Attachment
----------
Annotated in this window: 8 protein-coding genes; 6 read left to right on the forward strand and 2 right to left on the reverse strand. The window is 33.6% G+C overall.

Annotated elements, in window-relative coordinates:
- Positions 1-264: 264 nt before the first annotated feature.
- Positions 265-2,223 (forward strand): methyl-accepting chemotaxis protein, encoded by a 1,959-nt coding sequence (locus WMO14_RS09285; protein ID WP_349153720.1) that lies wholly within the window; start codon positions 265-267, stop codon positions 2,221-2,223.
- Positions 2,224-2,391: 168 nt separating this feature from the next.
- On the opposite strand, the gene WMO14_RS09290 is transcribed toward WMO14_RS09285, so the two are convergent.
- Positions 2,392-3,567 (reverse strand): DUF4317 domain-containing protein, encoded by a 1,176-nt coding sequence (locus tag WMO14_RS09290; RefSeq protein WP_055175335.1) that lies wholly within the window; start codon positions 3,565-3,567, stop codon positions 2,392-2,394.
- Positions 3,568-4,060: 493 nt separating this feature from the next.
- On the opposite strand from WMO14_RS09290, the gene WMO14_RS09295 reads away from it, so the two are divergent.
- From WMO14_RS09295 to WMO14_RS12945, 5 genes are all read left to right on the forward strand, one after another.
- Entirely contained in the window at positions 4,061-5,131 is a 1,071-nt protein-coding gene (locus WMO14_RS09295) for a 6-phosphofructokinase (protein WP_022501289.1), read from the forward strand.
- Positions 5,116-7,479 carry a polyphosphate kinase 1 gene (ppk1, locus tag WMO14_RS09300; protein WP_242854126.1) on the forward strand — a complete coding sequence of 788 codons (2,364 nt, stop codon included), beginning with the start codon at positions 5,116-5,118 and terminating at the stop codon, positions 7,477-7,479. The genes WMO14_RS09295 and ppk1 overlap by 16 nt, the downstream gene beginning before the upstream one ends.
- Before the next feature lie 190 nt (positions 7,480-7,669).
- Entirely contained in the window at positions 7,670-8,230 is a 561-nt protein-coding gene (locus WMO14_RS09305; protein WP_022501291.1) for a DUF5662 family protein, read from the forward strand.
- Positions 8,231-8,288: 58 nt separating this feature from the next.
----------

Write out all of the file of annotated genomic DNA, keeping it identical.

Annotated in this window: 8 protein-coding genes; 6 read left to right on the forward strand and 2 right to left on the reverse strand. The window is 33.6% G+C overall.

Annotated elements, in window-relative coordinates:
- Positions 1-264: 264 nt before the first annotated feature.
- Positions 265-2,223 (forward strand): methyl-accepting chemotaxis protein, encoded by a 1,959-nt coding sequence (locus WMO14_RS09285; protein ID WP_349153720.1) that lies wholly within the window; start codon positions 265-267, stop codon positions 2,221-2,223.
- Positions 2,224-2,391: 168 nt separating this feature from the next.
- On the opposite strand, the gene WMO14_RS09290 is transcribed toward WMO14_RS09285, so the two are convergent.
- Positions 2,392-3,567 (reverse strand): DUF4317 domain-containing protein, encoded by a 1,176-nt coding sequence (locus tag WMO14_RS09290; RefSeq protein WP_055175335.1) that lies wholly within the window; start codon positions 3,565-3,567, stop codon positions 2,392-2,394.
- Positions 3,568-4,060: 493 nt separating this feature from the next.
- On the opposite strand from WMO14_RS09290, the gene WMO14_RS09295 reads away from it, so the two are divergent.
- From WMO14_RS09295 to WMO14_RS12945, 5 genes are all read left to right on the forward strand, one after another.
- Entirely contained in the window at positions 4,061-5,131 is a 1,071-nt protein-coding gene (locus WMO14_RS09295) for a 6-phosphofructokinase (protein WP_022501289.1), read from the forward strand.
- Positions 5,116-7,479 carry a polyphosphate kinase 1 gene (ppk1, locus tag WMO14_RS09300; protein WP_242854126.1) on the forward strand — a complete coding sequence of 788 codons (2,364 nt, stop codon included), beginning with the start codon at positions 5,116-5,118 and terminating at the stop codon, positions 7,477-7,479. The genes WMO14_RS09295 and ppk1 overlap by 16 nt, the downstream gene beginning before the upstream one ends.
- Before the next feature lie 190 nt (positions 7,480-7,669).
- Entirely contained in the window at positions 7,670-8,230 is a 561-nt protein-coding gene (locus WMO14_RS09305; protein WP_022501291.1) for a DUF5662 family protein, read from the forward strand.
- Positions 8,231-8,288: 58 nt separating this feature from the next.